Voters are skeptical of Biden's age. But Trump's notable flubs risk drawing unwelcome attention, too

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President Joe Biden salutes as he boards Air Force One at Andrews Air Force Base, Md., Wednesday, Nov. 1, 2023, en route to Minneapolis. (AP Photo/Jess Rapfogel)

WASHINGTON – To hear Donald Trump tell it, President Joe Biden is so senile that he doesn't know where he's speaking and feeble enough that others are making decisions for him.

Yet Trump has made notable flubs of his own. The former president mixed up the city and state where he was campaigning last weekend and had to be corrected by a local official. He recently called Hungarian Prime Minister Viktor Orbán the leader of Turkey and has repeatedly mispronounced the militant group Hamas as “hummus.”

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Biden is now 80 and Trump is 77. Trump was the oldest person elected to a first term — until Biden was. Today, the age factor is shaping up as an important issue in a possible rematch in 2024 of their first race, in 2020.

Yet polls consistently show that Americans view the Democratic president's age as more of a liability, even as some of Trump's rivals for the Republican nomination are stepping up efforts to use the issue against him.

An August poll from The Associated Press-NORC Center for Public Affairs Research found that 77% of U.S. adults, including 69% of Democrats, viewed Biden as too old to be effective for four more years. The same poll found that 51% of adults — and just 28% of Republicans — said Trump is too old.

“Looking at videos of Biden and really reading into it, I just — he mentally just can’t handle, I think, an election at all,” said Skylar Swan, 23, who attended a recent Trump rally in Summerville, South Carolina. As for Trump, she said, "When you look at him, yeah, he says things that are crazy, and he’s a little hardcore. But it’s also like, that’s the type of guy I wouldn’t want to mess with.”

Melody Crowder-Meyer, a political science professor at Davidson College in North Carolina who studies the characteristics of elected leaders, including their age, said such perceptions are tied to different expectations for each man.

“For Joe Biden, there is some expectation of normal governance,” she said. "Your concern is more, 'Does this person have the capacity to accomplish my policy aims, accomplish the things that they’ve said they’re going to accomplish?'”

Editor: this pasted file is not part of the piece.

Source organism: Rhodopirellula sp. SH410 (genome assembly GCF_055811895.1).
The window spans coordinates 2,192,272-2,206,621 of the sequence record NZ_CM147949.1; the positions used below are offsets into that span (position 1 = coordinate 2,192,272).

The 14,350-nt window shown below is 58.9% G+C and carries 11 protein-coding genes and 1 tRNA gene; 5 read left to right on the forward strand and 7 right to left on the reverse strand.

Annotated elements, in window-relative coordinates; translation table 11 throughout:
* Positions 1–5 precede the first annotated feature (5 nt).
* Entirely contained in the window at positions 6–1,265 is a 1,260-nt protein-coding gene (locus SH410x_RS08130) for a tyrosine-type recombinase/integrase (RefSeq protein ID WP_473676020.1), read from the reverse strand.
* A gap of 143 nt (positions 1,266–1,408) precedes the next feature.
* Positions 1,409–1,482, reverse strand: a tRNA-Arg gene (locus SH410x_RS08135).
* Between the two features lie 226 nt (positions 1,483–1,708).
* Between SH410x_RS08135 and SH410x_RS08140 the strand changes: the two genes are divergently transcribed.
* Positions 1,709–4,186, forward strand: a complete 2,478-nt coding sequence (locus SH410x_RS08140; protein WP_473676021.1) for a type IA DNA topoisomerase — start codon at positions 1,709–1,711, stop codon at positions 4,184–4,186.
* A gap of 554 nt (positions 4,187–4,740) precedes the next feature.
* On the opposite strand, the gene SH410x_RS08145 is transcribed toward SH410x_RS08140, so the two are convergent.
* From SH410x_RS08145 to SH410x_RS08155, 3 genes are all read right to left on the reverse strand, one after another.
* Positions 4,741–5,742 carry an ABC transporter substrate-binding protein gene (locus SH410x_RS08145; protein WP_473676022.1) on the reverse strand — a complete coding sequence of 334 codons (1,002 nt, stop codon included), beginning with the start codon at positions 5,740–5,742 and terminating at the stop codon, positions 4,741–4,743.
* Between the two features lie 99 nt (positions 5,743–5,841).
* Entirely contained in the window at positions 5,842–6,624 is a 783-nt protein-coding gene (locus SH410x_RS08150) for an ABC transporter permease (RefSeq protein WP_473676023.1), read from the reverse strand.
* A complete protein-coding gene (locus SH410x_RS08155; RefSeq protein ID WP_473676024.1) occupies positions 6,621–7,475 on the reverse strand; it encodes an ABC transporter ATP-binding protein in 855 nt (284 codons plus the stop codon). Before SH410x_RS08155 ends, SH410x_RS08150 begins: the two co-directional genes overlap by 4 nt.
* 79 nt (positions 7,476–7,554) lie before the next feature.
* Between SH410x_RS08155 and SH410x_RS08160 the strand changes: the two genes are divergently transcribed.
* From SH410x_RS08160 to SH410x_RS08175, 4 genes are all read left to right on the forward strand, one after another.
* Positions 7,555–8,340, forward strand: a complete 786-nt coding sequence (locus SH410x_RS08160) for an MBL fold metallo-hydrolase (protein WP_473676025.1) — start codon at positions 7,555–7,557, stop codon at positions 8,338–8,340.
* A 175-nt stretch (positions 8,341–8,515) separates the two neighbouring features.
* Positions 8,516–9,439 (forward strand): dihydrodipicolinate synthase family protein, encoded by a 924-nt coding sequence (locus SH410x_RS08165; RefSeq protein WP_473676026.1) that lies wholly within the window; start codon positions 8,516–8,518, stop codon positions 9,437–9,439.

By contrast, “so much of Trump’s base of support has been willing to overlook much more significant flaws than simply age,” Crowder-Meyer said, including four indictments totaling 91 criminal counts and persistent lies about widespread fraud costing him reelection in 2020.

Trump can often give the impression of a younger politician while campaigning. In Iowa over the summer, he doled out Blizzard ice cream treats to customers at a Dairy Queen and hung out at a fraternity house while tossing footballs into the crowd.

Biden has attended just one campaign rally since launching his reelection bid in April. But he has traveled extensively, in the United State and abroad, for official events and attended dozens of fundraisers.

Cecelia S. Curtis, a Democrat who lives in Summerville, plans to vote for Biden in 2024 but said she worries about his health based on her own experiences.

“I’m 75 myself, and I’m almost falling over my own feet, you know?” Curtis said.

Another notable difference is the length of time that Biden and Trump speak.

Biden often keeps most of his official speeches — and even looser remarks at fundraisers, where he often is more candid about policy and biting in his criticism of Trump — to around 30 minutes or less. Trump frequently talks for more than 90 minutes, a freewheeling style that can backfire.

Taking the stage in Sioux City, Iowa, over the weekend, Trump gave a hearty welcome to Sioux Falls, city that is more than 80 miles north in South Dakota. Only after he was awkwardly pulled aside on stage and informed that he was in Sioux City did he make a correction.